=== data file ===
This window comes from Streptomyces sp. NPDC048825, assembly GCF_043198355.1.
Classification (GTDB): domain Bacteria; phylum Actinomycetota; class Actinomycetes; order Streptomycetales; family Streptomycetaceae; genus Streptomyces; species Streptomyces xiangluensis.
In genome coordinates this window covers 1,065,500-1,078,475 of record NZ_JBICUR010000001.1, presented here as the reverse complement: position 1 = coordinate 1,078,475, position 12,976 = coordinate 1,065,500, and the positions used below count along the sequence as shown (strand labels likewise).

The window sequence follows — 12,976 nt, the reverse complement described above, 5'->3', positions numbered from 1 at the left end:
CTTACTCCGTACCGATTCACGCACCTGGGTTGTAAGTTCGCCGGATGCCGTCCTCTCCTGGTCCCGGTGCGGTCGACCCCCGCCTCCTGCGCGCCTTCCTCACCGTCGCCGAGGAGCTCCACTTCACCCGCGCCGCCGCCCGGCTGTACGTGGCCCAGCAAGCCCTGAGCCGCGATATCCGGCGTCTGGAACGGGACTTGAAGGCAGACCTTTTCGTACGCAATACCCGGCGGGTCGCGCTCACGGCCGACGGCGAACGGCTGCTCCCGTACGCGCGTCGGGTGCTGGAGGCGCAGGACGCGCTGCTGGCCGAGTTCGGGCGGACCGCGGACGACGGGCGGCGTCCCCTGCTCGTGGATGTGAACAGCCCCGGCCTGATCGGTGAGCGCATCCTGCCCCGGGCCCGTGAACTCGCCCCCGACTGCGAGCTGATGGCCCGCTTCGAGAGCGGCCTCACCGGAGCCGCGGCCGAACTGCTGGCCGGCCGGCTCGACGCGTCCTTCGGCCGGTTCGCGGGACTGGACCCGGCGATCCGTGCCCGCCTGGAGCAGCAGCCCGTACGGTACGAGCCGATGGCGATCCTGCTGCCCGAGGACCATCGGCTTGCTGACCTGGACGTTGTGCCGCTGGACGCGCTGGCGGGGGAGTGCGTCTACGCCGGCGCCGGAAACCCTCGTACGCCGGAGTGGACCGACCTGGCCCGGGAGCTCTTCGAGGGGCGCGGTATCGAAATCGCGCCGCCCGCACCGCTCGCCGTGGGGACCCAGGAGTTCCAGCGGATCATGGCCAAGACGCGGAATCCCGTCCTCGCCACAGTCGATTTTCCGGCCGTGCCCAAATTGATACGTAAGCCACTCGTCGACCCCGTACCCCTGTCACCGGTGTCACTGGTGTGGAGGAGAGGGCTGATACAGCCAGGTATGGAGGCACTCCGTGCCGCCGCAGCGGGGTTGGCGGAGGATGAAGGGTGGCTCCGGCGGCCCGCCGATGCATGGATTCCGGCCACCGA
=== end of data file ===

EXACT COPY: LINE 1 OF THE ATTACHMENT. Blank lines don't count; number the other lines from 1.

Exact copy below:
This window comes from Streptomyces sp. NPDC048825, assembly GCF_043198355.1.